I lost my Dad on 10/27/17. He passed away suddenly; while not completely unexpectedly, as he was well advanced in years and had been a cardiac patient with a history of quadruple bypass surgery which gave him ten more years of life. Still, I wasn’t ready to have him gone. I wasn’t ready to let go of him. I wasn’t ready for what the world would feel without him in it.
His death was a shock to me. It’s taken me this long to even be able to publish this article. I’ve spoken about him in my podcast, and that’s been a way of healing. This blog is my way of not only paying tribute to him, but of solidifying in my own mind and heart exactly how his legacy has impacted me. My life was changed unalterably the day he died. Dealing with the pain and grief of this loss has changed me for the better. I have made some lifestyle and professional changes that I hope will honor his memory. I recently spoke about this in a Facebook live session I posted on 1/24/18. You can view it here: http://bit.ly/2naanms
Make no mistake; my Dad impacted my life while he was alive too. Like many fathers and sons, we had a complicated relationship. Over the years we’ve not always been close, but toward the end of his life we were very close. As a matter of fact, I had called him on the morning of his death just to say hello and to tell him I was excited to see him for his birthday on November 28. I told him I loved him at the end of that call. That was the last thing he heard from me before he died. I feel pretty good about that. If I’d not gotten hold of him that day, or we’d failed to connect somehow, he would still have died knowing I loved him, but that I was able to tell him means a great deal to me now. I have that to hold onto.
I can’t help thinking what if I had not made that call. What if the last words we’d had were a disagreement or our words were unkind or critical. My Dad and I butted heads at times. We both could be a little stubborn and annoying (like Father, like Son)! It really strikes me that it’s so important that we tell those people in our lives how important they are to us; that we love them even if we are irritated by them at the moment. We always want the last impression we leave to be one of loving kindness.
Through processing the emotions surrounding my Dad’s death, I’ve realized some deep truths and come to an understanding of my relationship with him. Moving forward, I want to honor his memory by doing some real and important things that I know he would approve of. I’ve decided that one of the ways I can honor him is by carrying on in a successful career and family life.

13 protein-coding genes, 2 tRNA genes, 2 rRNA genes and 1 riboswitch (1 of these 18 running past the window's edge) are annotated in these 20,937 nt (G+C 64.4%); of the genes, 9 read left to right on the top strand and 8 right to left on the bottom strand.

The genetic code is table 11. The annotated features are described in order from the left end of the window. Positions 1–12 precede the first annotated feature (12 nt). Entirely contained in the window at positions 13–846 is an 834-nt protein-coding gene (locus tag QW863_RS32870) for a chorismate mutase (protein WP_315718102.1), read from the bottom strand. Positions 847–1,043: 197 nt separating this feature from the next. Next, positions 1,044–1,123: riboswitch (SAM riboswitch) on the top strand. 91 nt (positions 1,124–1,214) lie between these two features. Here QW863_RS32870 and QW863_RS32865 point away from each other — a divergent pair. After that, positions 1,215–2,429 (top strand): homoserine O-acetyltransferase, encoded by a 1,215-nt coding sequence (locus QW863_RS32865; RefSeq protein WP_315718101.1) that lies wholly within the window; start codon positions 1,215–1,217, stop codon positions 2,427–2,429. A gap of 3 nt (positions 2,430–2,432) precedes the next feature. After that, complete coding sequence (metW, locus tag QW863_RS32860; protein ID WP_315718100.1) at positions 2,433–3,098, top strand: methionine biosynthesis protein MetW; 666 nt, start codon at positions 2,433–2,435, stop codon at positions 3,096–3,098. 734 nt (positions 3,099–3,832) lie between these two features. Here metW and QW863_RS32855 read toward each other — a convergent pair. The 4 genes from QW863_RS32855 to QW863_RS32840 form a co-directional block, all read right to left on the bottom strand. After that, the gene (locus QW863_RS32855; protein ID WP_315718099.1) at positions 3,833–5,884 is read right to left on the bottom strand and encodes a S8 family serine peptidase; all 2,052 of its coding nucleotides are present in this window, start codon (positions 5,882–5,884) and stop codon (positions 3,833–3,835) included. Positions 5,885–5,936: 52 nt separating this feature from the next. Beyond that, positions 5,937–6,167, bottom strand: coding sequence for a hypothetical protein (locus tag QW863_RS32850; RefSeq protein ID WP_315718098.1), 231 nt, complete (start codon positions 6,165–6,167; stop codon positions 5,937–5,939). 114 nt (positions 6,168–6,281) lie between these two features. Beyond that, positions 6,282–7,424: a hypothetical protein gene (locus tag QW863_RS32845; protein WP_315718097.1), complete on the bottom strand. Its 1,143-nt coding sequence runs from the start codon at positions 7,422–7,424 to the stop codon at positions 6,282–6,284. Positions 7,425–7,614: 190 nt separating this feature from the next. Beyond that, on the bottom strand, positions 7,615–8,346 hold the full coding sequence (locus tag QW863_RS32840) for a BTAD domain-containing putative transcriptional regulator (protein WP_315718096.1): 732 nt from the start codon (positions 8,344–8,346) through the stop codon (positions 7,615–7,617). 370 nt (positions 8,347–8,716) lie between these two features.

My Dad was a dentist, his career was important to him. I believe I can honor him by being the best I can be at my chosen profession. I am now doing some pro bono work and giving of my time in honor of his memory. This mitzvah (good deed) is something he would be very proud of. My Dad gave of himself to his family and was well-loved in the community. In carrying on that tradition, I know I am honoring him.
My Dad was a very devout and spiritual man, a practitioner of our Jewish faith and traditions. Sitting “Shiva” for him in the Jewish tradition has brought me into a deepening spiritual awareness. I’ve begun going to temple more, going to religious studies and honoring his memory through prayer and study in our faith. I often break down crying when I am in Schul (synagogue). I feel so blessed and filled with the rich spirituality I am partaking of. I feel my Dad’s presence in those moments and I know he is happy that I am in temple. That feeling of blessing is also tinged with the sadness and a bit of regret that we will never again be able to share this experience together. It was the loss and grief that helped me to turn and embrace my Judaism in a new way. It’s funny how life (and death) can change your perspective.
My Dad was a giving and generous person. I believe that through volunteering at the shelter, fostering dogs, and giving my time to various charitable organizations I can best honor him through my service.
My Dad loved his wife and his family deeply. He was widowed many years ago and never remarried because he wanted to be faithful to the memory of his beloved wife , Laura, whom he felt was his perfect match. I can honor him by being the best husband and father to my girls that I can be. Putting them as the priority in my life honors his memory and his example.
I was blessed to have my father into his elder years. I never took that for granted. Not all of us are so fortunate as to have their parents living when they’re in their 60s. I hope that bodes well for my daughters and me.
I want to live like he lived: With memories of a life well lived; with my children and grandchildren visiting me and a great legacy to leave behind.
I want to pray like he prayed: To live my spiritual journey out in prayer and study with a deepening understand of who I am through my faith. To observe our traditions and understand what they mean in today’s world.
I want to love like he loved: To have my wife be my great love and to make her the center of our home and to have my children close to me and to rely on the strength of the family.
I want to die like he died: Having lived out my years knowing what I did was important. That I was a good person, father, husband and brother, and to end my days knowing I am loved.
Rest in peace Alvin Fensterheim; thank you for being my Dad and the Grandfather to my girls. I miss your presence in this world, but I feel you with me as I go about my days. I know that everything you gave me is still inside of me; and as long as I keep your memory alive we will not truly be parted.